World Wide Web Consortium Issues PICSRules and DSig1.0 Proposed Recommendations

W3C Developments Promote Ease of Use and User Confidence

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CAMBRIDGE, MA., USA -- 25 November, 1997 -- The World Wide Web Consortium (W3C) today announced the availability of the PICSRules and DSig 1.0 Proposed Recommendations as complements to the Platform for Internet Content Selection (PICS). PICS, a W3C Recommendation, was originally designed to help parents and teachers control what children access on the Internet, but it also facilitates other uses of labels, including privacy and software code safety. PICSRules enables the one-click configuration of PICS settings; DSig allows users to verify the authenticity and integrity of signed PICS labels.

"We're making the Web into a 'Web of Trust', in which information can be verified as easily as it is obtained," said Tim Berners-Lee, W3C Director and inventor of the World Wide Web. "It'll be a huge boost for commerce and teamwork online. Also, before you delegate useful work to a software agent, you have to be able to tell it what you trust. PICSRules and DSig will enable simple and reliable tools for deciding what to trust on the Web."


PICSRules is a mechanism for exchanging user settings, resulting in an easy one-click configuration. It allows such preferences to be easily saved, moved, and exchanged. "Some users may be taken aback by having to configure their browsers for the type of content, security, and privacy they want on the Web. With PICSRules parents can go to a PTA site and download initial settings which are recommended for primary school children," said Martin Presler-Marshall, PICSRules Working Group Chair from IBM. "Parents can then customize these settings according to their own preferences and share them with other parents."

On 1 December, the World Wide Web Consortium will be demonstrating PICSRules at the Focus on Children Internet Online Summit in Washington DC.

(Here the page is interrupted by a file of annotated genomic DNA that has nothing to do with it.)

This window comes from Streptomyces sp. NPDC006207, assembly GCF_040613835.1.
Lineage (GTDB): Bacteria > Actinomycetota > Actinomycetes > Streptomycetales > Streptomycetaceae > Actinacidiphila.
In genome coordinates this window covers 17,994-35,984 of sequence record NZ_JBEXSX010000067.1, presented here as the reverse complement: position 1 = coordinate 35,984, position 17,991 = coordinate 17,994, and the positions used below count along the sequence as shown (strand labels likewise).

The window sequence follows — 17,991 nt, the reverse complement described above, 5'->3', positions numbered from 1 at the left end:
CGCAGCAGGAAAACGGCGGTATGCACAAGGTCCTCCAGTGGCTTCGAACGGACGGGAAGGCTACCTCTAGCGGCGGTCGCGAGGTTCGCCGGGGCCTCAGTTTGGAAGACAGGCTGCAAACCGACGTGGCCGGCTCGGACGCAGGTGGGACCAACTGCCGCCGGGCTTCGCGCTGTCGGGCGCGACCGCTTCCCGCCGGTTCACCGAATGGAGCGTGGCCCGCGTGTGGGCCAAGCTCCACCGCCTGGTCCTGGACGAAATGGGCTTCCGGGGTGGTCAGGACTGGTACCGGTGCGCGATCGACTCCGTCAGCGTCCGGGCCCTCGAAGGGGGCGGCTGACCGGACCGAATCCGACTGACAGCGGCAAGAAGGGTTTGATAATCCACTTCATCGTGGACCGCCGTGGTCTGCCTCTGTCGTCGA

Web publishers need a means to assure the authenticity and integrity of their labels and to make informed decisions when using the Web, users need the same. Both needs are addressed by attaching digital signatures to PICS labels. "If a site states in a label that a Java applet will not crash your system, or that you will not find nudity on a given Web page, how do you know the statement is true, or that the statement isn't forged or altered?" explained Philip DesAutels, DSig Project Manager. DSig is an open mechanism for making signed assertions that is independent of specific cryptographic algorithms or key-management infrastructures.

Continuing Work

The PICSRules and DSig1.0 Proposed Recommendations have received approval by the W3C Director and are currently under review by the W3C Membership for approval as a W3C Recommendation. Jim Miller of W3C's Technology & Society Domain stated that, "this process signals the close of work on PICS specifications. We will now focus our technical efforts on a more powerful meta-data infrastructure, the Resource Description Framework, and its applications, such as the privacy project, P3P." RDF allows one to make machine readable statements about Web resources, including other statements. When coupled with the next version of DSig, such statements can make extremely sophisticated and verifiable statements, including price lists, manifests, and contracts.

For more information on PICSRules please see

For more information on DSig 1.0 please see

About the World Wide Web Consortium [W3C]

The W3C was created to develop common protocols that enhance the interoperability and promote the evolution of the World Wide Web. It is an industry consortium jointly run by the MIT Laboratory for Computer Science (LCS) in the USA, the National Institute for Research in Computer Science and Control (INRIA) in France and Keio University in Japan. Services provided by the Consortium include: a repository of information about the World Wide Web for developers and users; reference code implementations to embody and promote standards; and various prototype and sample applications to demonstrate use of new technology. To date, over 220 organizations are Members of the Consortium.

For more information about the World Wide Web Consortium, see

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$Date: 1997/12/30 21:41:43 $